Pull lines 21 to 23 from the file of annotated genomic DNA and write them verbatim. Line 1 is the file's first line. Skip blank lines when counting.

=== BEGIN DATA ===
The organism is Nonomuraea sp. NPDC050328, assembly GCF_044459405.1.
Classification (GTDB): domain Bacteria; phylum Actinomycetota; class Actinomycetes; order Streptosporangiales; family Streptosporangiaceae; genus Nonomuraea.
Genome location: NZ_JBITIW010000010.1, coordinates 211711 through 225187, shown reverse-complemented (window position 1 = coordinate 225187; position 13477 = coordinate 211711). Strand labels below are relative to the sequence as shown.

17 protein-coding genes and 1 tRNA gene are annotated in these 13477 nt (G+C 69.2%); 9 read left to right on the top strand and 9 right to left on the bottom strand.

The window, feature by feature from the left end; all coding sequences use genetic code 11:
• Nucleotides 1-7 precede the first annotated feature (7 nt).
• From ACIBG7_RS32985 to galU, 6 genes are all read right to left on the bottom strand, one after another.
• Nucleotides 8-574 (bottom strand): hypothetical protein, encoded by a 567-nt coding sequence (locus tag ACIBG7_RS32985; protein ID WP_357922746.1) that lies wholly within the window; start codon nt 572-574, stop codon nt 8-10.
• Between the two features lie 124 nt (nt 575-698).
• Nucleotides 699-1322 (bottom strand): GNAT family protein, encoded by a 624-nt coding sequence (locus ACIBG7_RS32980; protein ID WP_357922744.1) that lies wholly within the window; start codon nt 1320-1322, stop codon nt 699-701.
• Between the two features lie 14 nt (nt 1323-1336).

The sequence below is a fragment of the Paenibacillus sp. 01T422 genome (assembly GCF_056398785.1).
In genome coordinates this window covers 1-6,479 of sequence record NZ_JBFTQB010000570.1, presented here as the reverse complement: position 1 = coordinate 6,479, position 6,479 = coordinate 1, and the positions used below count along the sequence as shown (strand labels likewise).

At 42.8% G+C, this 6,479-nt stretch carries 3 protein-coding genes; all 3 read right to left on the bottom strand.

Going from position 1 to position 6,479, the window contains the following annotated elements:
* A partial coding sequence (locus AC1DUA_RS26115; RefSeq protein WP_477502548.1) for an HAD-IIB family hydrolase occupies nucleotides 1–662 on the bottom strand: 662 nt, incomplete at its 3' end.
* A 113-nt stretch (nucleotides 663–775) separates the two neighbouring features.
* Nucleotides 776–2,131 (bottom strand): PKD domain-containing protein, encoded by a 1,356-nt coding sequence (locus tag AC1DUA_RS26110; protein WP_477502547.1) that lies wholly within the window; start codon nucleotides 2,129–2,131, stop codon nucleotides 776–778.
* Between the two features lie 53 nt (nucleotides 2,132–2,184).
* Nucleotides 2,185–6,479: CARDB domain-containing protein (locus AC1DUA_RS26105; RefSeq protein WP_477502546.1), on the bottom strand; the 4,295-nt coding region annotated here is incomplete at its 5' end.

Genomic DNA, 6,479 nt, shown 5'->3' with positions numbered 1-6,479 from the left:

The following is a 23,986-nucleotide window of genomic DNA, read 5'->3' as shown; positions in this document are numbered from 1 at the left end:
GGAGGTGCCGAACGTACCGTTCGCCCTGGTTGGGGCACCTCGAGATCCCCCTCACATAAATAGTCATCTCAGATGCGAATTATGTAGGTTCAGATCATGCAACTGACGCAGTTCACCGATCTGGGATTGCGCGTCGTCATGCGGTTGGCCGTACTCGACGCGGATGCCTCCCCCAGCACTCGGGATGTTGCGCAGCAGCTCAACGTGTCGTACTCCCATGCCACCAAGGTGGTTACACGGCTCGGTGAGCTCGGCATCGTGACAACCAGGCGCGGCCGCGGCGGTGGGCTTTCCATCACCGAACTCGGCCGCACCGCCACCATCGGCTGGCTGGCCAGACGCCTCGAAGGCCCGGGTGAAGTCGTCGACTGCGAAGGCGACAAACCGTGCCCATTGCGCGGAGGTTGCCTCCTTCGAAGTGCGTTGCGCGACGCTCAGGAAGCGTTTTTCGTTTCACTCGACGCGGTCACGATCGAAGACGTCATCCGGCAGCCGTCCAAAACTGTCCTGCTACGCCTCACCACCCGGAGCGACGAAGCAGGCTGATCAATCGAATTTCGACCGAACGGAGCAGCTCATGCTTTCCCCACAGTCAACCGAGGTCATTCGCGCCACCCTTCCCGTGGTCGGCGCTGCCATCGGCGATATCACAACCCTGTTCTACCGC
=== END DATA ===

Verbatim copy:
Genomic DNA, 6,479 nt, shown 5'->3' with positions numbered 1-6,479 from the left:

The following is a 23,986-nucleotide window of genomic DNA, read 5'->3' as shown; positions in this document are numbered from 1 at the left end:
GGAGGTGCCGAACGTACCGTTCGCCCTGGTTGGGGCACCTCGAGATCCCCCTCACATAAATAGTCATCTCAGATGCGAATTATGTAGGTTCAGATCATGCAACTGACGCAGTTCACCGATCTGGGATTGCGCGTCGTCATGCGGTTGGCCGTACTCGACGCGGATGCCTCCCCCAGCACTCGGGATGTTGCGCAGCAGCTCAACGTGTCGTACTCCCATGCCACCAAGGTGGTTACACGGCTCGGTGAGCTCGGCATCGTGACAACCAGGCGCGGCCGCGGCGGTGGGCTTTCCATCACCGAACTCGGCCGCACCGCCACCATCGGCTGGCTGGCCAGACGCCTCGAAGGCCCGGGTGAAGTCGTCGACTGCGAAGGCGACAAACCGTGCCCATTGCGCGGAGGTTGCCTCCTTCGAAGTGCGTTGCGCGACGCTCAGGAAGCGTTTTTCGTTTCACTCGACGCGGTCACGATCGAAGACGTCATCCGGCAGCCGTCCAAAACTGTCCTGCTACGCCTCACCACCCGGAGCGACGAAGCAGGCTGATCAATCGAATTTCGACCGAACGGAGCAGCTCATGCTTTCCCCACAGTCAACCGAGGTCATTCGCGCCACCCTTCCCGTGGTCGGCGCTGCCATCGGCGATATCACAACCCTGTTCTACCGC